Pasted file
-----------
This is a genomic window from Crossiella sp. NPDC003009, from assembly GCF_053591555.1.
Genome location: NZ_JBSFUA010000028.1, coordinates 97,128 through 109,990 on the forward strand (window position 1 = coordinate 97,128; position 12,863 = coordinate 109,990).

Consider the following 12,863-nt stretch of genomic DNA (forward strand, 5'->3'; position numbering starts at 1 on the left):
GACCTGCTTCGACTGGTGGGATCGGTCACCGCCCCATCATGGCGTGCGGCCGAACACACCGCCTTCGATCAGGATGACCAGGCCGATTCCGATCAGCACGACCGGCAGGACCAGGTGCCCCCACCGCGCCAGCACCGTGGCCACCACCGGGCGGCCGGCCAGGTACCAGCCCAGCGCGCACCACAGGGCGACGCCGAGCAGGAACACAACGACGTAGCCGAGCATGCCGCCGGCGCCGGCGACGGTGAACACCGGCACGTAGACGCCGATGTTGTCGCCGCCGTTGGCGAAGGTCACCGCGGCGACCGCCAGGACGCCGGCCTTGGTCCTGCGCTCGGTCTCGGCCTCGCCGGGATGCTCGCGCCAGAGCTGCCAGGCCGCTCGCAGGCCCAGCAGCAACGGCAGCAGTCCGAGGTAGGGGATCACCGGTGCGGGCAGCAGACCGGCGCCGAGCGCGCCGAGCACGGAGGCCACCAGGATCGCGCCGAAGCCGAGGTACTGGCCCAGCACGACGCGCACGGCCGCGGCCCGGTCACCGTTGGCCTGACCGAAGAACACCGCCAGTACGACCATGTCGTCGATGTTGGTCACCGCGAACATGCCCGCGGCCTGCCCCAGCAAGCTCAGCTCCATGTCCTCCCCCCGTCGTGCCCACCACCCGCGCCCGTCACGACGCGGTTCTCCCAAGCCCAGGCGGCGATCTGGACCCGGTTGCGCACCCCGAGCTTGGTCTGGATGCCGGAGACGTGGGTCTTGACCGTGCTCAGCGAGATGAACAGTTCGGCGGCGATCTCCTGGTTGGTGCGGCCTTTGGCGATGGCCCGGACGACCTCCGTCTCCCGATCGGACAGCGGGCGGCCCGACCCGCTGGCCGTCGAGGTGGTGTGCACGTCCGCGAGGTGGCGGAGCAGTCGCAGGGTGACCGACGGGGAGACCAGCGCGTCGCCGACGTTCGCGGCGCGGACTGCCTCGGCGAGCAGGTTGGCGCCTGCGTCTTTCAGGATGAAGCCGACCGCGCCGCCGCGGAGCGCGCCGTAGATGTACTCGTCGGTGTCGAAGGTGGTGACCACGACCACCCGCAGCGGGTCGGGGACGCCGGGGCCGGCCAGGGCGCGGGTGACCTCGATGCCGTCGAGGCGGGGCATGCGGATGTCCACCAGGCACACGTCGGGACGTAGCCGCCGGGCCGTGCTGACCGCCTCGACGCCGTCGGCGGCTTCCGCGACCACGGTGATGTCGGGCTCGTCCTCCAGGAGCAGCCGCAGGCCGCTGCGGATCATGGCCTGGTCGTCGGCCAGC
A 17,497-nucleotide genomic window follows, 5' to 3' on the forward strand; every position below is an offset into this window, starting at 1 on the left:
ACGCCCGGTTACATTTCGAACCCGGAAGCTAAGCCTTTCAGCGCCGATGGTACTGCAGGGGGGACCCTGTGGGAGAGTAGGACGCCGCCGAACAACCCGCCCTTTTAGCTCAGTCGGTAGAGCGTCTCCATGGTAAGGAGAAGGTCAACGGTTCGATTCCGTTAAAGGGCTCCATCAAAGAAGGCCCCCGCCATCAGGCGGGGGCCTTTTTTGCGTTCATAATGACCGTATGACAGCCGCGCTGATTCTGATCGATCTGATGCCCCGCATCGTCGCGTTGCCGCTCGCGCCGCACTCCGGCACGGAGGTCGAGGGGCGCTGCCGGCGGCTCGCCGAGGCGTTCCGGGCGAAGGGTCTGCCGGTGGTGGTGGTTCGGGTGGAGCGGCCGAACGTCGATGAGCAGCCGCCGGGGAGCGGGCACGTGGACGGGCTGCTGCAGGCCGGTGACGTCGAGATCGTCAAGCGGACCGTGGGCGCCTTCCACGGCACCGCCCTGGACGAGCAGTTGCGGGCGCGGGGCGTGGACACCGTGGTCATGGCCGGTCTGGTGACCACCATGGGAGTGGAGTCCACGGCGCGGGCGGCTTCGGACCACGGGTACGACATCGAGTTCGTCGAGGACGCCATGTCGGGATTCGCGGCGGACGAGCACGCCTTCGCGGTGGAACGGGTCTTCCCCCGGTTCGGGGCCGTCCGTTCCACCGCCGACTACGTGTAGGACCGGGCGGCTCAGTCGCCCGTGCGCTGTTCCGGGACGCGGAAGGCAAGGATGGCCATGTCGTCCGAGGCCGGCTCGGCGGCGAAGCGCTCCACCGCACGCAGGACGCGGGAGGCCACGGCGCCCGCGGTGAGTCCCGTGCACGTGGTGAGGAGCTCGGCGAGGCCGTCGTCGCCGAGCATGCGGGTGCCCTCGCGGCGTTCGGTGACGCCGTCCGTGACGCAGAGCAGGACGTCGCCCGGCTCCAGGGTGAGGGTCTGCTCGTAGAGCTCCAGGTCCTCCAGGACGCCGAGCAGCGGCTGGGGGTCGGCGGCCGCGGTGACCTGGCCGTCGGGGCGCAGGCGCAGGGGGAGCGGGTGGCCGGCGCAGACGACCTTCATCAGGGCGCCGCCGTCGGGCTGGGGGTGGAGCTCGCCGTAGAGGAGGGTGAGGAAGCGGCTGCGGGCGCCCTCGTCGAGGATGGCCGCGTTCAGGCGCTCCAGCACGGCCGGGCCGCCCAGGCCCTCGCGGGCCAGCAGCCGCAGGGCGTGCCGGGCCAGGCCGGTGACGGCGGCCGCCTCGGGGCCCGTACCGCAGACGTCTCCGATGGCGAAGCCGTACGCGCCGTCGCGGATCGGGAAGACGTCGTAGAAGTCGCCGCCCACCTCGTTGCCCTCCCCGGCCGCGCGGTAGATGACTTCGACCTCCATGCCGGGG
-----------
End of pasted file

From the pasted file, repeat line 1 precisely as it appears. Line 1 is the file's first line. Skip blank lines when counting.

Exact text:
This is a genomic window from Crossiella sp. NPDC003009, from assembly GCF_053591555.1.